• Must I complete the survey form? Is there any other way to provide the information?
    Instead of completing the survey form, you may also elect to send in a computer printout that includes job titles and wages, if that is easier. We do not require names of employees and all the information you provide is held confidential.

  • What is done with the information collected from the survey?
    Data from the survey is compiled and used to identify emerging and declining occupations and their corresponding average wages. Published annually, survey results are available for Connecticut as well as by Labor Market Area in our Connecticut Occupational Employment and Wages publication. The information is also available on our Web site under Connecticut Occupational Employment and Wages.

  • Do you automatically send the survey results to all companies who participated?
    No. Call our office at 860-263-6285.
Report on Payroll, Hours and Earnings (Monthly)
  • I employ only a few workers. Is the data I report important?
    Yes, our sample includes small and large employers, all equally important in helping us to accurately estimate employment, hours and wage data for their respective industries.

  • Do I report payroll and hours data for the whole month?
    No. We need employment, wage and hours data only for the payroll period that includes the 12th day of the month. This can be a weekly, bi-weekly, semi-monthly or monthly period, depending on how your business prepares its payroll.

  • How is the data I report used?
    The information you and other employers provide is used to develop estimates of employment data for Connecticut's industries, as well as hours and earnings data for manufacturing industries. These estimates are regarded as important economic indicators and are used by economists and planners.

  • Why is Indian casino employment counted in Government?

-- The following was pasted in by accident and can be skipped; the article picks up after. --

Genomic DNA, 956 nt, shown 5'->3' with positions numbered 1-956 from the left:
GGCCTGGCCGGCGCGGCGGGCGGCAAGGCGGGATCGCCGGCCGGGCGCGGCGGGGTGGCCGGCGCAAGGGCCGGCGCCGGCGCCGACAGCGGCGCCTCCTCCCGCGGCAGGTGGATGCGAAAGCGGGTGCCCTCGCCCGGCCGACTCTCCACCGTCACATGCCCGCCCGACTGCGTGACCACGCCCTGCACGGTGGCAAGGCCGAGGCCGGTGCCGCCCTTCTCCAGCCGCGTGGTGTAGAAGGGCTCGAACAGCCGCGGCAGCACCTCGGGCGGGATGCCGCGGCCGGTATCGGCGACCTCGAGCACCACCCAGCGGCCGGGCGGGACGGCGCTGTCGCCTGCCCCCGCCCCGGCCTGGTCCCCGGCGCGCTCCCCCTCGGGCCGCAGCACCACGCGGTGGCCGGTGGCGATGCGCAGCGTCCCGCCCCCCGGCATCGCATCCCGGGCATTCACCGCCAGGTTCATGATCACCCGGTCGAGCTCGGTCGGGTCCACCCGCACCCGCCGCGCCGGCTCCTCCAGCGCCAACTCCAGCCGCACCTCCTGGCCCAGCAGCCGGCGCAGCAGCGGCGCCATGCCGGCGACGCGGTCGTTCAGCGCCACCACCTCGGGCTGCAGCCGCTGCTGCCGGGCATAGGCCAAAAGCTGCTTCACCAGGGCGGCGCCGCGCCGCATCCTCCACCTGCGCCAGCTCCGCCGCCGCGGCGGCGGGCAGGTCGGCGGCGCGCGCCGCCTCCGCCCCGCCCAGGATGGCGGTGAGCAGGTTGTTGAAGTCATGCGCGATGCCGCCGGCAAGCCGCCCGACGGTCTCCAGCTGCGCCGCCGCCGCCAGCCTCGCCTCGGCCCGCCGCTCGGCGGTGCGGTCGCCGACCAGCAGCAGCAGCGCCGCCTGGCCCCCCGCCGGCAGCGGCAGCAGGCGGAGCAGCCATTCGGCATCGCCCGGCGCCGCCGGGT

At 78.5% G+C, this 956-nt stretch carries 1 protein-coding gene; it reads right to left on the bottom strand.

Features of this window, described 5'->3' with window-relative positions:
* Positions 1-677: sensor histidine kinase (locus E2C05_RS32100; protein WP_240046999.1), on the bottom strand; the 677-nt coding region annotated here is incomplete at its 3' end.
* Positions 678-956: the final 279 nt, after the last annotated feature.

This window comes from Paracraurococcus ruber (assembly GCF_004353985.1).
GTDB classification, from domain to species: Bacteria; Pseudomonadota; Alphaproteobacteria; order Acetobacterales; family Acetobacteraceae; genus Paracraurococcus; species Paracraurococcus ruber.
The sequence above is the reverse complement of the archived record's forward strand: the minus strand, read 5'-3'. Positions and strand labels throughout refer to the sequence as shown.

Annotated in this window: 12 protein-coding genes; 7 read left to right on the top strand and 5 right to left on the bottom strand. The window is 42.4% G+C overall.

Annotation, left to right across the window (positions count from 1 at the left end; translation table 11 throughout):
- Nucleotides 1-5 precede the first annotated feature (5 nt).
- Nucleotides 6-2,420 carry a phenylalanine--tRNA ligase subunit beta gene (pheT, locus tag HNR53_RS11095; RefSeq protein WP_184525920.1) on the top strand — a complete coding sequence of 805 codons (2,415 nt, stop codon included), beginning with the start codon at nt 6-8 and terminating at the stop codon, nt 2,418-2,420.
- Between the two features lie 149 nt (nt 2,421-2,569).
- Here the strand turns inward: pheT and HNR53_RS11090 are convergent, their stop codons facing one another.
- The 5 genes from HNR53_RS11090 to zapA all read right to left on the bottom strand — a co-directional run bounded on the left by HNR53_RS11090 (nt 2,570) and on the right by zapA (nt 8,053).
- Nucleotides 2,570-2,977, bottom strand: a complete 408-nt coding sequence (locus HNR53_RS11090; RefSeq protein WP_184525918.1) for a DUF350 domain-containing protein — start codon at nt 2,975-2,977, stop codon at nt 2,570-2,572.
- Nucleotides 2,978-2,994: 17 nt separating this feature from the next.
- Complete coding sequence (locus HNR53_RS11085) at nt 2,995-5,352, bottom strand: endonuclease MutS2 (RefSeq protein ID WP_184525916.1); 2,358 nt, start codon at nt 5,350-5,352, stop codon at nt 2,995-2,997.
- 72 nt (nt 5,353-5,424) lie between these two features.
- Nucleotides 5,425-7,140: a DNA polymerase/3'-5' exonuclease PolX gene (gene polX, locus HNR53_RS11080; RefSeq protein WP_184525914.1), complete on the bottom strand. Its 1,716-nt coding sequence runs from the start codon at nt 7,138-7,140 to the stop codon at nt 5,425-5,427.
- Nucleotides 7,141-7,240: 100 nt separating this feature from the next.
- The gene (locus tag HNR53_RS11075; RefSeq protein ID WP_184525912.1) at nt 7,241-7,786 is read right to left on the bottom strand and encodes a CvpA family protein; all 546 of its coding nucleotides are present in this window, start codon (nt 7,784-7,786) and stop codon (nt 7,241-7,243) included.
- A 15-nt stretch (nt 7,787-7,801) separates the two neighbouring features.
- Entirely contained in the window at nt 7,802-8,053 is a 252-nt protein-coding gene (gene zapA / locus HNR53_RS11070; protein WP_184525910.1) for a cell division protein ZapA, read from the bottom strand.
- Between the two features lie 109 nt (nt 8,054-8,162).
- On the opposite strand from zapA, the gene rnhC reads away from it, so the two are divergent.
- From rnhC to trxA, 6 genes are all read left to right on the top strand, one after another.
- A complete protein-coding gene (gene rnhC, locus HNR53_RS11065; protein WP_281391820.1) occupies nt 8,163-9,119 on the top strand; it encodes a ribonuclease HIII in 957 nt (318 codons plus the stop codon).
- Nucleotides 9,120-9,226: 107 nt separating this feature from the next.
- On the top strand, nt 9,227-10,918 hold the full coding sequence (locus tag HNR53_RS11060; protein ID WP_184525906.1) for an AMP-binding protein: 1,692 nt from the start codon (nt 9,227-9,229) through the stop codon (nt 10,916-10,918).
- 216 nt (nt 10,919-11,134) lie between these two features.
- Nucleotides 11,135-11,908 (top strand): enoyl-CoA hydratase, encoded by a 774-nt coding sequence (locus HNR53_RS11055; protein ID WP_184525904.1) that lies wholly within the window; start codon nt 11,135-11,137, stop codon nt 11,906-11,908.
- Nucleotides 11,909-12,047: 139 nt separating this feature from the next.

The federal Office of Management and Budget ruled that tribal councils are sovereign nations and that employees of tribal governments, and businesses operated by tribal governments, should be included in the Government sector.
Unemployment Insurance
  • What is the average weekly unemployment insurance benefit amount?
    For the latest Unemployment Benefits data, please see our Web site.

  • What is the average duration for which claimants receive unemployment insurance benefits?
    For the latest Unemployment Benefits data, please see our Web site.
Unemployment Statistics
  • What is the current unemployment rate?
    The Office of Research produces the latest labor force estimates, including the unemployment rate, for Connecticut, its ten Labor Market Areas, and 169 cities and towns. These can be found on the Local Area Unemployment Statistics (LAUS) page under Most Recent Data.

  • Is unemployment data for Connecticut available by age, race and sex?
    Demographic data on Connecticut's labor force are available decennially from the U.S. Bureau of the Census, and annually from the Bureau of Labor Statistics' Geographic Profile of Employment and Unemployment.
Wage Information
  • What is the minimum wage? What is the minimum wage for waiters and waitresses?
    Information on the minimum wage, including the one for waiters and waitresses, can be found on the Workplace Standards pages of the Connecticut Department of Labor's Wage and Workplace Standards. See Wage and Hour Compliance FAQs.

  • Where do I get posters?
    Minimum wage Occupational Safety & Health (OSHA) Equal Employment Opportunity (EEO)
    (available in both English and Spanish)
    Wage and Workplace Standards Write to:
    38 Wolcott Hill Road
    Wethersfield, CT 06109
    Or call: (860) 566-4550
    Write to:
    EEO Unit
    Connecticut Department of Labor
    200 Folly Brook Boulevard
    Wethersfield, CT 06109

  • Where do I get a prevailing wage rate request form for alien labor certification?
    You can call the Connecticut Department of Labor's Alien Labor Certification Unit at (860) 263-6020.

  • What is the average hourly rate for a specific occupation in Connecticut?
    Connecticut wages for specific occupations, statewide or by Labor Market Area, are based on the Occupational Employment Statistics (OEWS) survey, and can be found in our Connecticut Occupational Employment and Wages publication.

  • Where can I get the prevailing wage for construction workers involved in government projects?
    The prevailing wages for workers involved in State or municipal construction projects are established by the federal government and maintained by Connecticut Departments of Labor's Wage and Workplace Standards division. You can contact them at 860-263-6790 or visit Prevailing Wage Information.
State of Connecticut Department of Labor - Office of Research, 200 Folly Brook Boulevard, Wethersfield, CT 06109